Objective: To identify factors contributing to infective endocarditis at a major teaching hospital. Methods: Retrospective review of clinical records of patients diagnosed with endocarditis by standard case definitions with respect to causative organisms, clinical features and outcome. Results: One hundred and ninety-three episodes of endocarditis seen between 1979 and 1992 at Westmead Hospital, Sydney, were reviewed. In the 174 cases where the causative organism was isolated, 75 (43%) were Staphylococcus aureus and 50 (29%) were viridans streptococci. Nosocomial acquisition and/or inter-hospital transfer accounted for 83 episodes; 48 (58%) S. aureus (P < 0.001) and nine (11%) viridans streptococci (P < 0.001). In cases from the local community, viridans streptococci were more common than S. aureus (37% versus 25%); these included 18 episodes (14 S. aureus) in intravenous drug users. Conclusion: We conclude that, compared with community-acquired infections, the aetiology of endocarditis in a large teaching hospital is influenced strongly by the prevalence of nosocomial endocarditis and the need for inter-hospital transfer of complicated cases.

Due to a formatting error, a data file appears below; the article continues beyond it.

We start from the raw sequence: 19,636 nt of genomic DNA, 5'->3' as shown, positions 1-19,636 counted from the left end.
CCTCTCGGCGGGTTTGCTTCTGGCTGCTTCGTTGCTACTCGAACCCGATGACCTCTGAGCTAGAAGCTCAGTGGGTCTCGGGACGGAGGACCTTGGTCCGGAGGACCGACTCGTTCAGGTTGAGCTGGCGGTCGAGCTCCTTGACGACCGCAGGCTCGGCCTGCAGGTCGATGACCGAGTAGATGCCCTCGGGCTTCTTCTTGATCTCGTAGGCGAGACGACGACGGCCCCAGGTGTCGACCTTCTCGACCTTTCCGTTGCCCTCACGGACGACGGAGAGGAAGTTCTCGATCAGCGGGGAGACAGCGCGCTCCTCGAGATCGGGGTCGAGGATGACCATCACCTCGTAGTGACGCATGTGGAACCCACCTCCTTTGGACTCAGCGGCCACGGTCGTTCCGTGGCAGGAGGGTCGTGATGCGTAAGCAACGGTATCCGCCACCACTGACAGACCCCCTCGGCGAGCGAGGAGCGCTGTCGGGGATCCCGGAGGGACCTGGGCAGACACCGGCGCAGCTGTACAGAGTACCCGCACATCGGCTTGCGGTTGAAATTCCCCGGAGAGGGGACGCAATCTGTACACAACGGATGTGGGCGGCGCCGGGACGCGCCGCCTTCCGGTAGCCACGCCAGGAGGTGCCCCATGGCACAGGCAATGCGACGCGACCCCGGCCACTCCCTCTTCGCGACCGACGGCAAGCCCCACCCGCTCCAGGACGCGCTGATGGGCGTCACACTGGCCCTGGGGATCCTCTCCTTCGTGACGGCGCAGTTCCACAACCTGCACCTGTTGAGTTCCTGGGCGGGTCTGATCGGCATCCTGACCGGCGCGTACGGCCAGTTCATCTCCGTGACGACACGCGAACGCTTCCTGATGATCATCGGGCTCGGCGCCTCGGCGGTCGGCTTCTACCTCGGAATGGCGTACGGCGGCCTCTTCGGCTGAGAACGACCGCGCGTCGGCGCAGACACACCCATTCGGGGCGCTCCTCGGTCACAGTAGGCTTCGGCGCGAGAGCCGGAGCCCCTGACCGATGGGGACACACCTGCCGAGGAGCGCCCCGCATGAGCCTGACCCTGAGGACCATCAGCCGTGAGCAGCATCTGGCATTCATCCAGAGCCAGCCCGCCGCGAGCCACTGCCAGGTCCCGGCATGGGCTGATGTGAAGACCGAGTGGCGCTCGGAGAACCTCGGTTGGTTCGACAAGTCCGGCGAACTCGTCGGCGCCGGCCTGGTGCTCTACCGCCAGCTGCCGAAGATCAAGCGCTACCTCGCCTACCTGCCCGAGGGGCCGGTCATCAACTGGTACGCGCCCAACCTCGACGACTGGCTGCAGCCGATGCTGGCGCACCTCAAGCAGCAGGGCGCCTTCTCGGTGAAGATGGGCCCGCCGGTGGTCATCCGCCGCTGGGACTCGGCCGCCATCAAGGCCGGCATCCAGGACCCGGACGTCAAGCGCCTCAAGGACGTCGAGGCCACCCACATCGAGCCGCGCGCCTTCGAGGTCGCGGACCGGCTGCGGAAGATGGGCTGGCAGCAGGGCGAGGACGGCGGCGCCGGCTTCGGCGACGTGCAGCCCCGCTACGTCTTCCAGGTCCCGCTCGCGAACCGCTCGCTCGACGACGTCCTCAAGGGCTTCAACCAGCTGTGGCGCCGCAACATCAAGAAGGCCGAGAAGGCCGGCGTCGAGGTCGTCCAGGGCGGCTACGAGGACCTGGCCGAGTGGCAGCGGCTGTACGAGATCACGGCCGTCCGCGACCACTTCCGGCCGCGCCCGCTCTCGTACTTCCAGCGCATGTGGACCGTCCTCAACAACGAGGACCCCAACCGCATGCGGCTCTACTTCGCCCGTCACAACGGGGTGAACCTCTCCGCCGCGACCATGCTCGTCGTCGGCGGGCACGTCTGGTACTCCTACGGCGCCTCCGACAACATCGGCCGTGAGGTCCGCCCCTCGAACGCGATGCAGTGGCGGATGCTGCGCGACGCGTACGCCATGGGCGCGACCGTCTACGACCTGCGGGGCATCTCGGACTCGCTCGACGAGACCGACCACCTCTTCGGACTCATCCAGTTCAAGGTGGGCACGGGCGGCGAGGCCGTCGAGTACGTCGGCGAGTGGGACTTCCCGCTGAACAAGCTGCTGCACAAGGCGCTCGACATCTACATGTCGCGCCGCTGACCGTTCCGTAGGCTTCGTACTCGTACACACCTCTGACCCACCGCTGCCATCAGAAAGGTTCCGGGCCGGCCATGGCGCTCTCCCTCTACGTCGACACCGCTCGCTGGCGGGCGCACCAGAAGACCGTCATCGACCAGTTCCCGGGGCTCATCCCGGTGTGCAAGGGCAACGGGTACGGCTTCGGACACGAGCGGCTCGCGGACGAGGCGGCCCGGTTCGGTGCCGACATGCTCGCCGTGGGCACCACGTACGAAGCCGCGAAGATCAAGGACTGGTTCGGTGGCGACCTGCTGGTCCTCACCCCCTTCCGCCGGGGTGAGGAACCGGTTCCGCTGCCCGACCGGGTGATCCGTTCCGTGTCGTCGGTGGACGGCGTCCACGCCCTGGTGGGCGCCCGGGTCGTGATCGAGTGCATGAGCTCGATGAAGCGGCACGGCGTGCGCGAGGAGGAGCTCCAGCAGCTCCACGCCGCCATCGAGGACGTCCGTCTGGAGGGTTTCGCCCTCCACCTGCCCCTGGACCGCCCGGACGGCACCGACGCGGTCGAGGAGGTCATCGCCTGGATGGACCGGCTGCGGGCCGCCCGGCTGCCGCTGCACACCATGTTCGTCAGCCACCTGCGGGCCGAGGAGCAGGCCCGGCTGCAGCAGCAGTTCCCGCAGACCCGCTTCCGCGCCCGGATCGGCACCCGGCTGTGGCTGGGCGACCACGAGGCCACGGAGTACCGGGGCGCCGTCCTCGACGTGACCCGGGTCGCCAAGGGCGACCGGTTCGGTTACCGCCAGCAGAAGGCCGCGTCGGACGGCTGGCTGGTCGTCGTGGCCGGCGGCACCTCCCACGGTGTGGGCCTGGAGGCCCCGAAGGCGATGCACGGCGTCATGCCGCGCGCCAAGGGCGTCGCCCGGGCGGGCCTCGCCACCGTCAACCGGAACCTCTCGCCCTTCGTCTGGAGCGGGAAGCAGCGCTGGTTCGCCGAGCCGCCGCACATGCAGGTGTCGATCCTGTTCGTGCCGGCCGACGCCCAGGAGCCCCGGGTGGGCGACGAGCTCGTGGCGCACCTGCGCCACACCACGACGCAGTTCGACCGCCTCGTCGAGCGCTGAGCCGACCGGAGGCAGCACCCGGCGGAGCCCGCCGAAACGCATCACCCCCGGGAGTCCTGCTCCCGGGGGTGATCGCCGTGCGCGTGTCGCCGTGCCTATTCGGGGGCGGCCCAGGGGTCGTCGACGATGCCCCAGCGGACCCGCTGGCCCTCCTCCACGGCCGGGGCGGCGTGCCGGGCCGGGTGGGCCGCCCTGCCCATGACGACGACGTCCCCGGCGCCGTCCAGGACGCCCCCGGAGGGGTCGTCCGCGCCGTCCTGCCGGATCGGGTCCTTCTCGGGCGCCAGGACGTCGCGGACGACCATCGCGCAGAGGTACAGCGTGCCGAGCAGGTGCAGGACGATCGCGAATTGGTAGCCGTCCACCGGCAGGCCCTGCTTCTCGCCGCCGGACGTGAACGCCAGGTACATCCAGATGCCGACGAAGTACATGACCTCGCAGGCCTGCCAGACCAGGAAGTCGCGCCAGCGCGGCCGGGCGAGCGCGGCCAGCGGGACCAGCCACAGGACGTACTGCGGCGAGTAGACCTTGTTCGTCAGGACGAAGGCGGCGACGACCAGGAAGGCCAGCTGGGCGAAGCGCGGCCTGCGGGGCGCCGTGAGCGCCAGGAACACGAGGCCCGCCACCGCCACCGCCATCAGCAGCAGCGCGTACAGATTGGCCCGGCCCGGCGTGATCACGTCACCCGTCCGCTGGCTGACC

|Journal||The Medical Journal of Australia|
|Publication status||Published - 1 Jan 1994|